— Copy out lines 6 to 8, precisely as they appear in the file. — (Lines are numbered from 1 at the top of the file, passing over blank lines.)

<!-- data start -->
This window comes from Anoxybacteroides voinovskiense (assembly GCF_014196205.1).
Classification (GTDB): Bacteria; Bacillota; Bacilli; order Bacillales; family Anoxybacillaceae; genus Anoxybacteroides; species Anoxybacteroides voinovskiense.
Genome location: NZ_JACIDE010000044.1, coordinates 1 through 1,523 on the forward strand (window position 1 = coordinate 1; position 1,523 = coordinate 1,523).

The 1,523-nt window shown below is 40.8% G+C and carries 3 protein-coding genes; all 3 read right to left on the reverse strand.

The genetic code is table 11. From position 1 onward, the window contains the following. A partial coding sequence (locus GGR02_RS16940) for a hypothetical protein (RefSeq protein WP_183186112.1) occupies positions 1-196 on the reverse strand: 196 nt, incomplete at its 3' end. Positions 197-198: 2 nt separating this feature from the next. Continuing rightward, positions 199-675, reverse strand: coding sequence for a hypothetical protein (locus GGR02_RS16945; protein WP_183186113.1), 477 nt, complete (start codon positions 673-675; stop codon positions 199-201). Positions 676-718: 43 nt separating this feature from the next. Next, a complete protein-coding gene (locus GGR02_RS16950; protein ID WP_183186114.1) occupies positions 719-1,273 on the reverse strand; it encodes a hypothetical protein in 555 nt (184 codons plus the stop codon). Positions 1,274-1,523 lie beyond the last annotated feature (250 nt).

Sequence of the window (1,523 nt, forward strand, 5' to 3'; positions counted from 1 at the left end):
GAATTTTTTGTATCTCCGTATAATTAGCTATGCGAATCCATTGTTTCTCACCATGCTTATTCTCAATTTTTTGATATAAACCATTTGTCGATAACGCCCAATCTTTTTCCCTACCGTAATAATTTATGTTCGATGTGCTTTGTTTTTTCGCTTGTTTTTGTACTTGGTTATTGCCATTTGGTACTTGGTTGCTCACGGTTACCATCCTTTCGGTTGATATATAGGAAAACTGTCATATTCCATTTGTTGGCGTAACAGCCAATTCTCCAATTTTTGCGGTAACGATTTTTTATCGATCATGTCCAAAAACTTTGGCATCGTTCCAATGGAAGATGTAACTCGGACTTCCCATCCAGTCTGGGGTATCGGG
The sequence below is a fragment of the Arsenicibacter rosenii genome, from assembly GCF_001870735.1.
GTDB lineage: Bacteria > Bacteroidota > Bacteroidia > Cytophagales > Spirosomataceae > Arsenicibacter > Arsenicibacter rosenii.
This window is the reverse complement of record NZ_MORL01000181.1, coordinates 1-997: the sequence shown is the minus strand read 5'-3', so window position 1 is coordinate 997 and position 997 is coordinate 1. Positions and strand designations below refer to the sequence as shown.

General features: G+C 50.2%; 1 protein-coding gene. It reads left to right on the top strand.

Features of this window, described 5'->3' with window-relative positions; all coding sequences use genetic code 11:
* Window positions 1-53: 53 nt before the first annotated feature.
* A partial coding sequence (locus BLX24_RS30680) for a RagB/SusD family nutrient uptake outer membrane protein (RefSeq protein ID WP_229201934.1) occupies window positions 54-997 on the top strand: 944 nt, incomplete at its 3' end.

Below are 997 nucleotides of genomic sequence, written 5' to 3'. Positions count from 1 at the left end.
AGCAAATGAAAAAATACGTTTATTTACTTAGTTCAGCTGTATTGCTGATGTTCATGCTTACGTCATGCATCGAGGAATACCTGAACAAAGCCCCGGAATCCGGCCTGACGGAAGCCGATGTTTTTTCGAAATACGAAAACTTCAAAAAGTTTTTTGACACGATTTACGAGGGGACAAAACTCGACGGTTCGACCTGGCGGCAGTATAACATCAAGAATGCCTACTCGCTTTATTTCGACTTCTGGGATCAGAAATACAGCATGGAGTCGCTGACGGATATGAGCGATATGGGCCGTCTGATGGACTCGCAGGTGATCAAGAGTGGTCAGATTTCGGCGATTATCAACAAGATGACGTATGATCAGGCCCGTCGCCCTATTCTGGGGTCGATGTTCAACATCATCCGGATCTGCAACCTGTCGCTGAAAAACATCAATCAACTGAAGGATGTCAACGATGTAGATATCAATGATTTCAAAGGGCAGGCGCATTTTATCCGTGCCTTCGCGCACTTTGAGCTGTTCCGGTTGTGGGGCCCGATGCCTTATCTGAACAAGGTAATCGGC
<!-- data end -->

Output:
Sequence of the window (1,523 nt, forward strand, 5' to 3'; positions counted from 1 at the left end):
GAATTTTTTGTATCTCCGTATAATTAGCTATGCGAATCCATTGTTTCTCACCATGCTTATTCTCAATTTTTTGATATAAACCATTTGTCGATAACGCCCAATCTTTTTCCCTACCGTAATAATTTATGTTCGATGTGCTTTGTTTTTTCGCTTGTTTTTGTACTTGGTTATTGCCATTTGGTACTTGGTTGCTCACGGTTACCATCCTTTCGGTTGATATATAGGAAAACTGTCATATTCCATTTGTTGGCGTAACAGCCAATTCTCCAATTTTTGCGGTAACGATTTTTTATCGATCATGTCCAAAAACTTTGGCATCGTTCCAATGGAAGATGTAACTCGGACTTCCCATCCAGTCTGGGGTATCGGG
The sequence below is a fragment of the Arsenicibacter rosenii genome, from assembly GCF_001870735.1.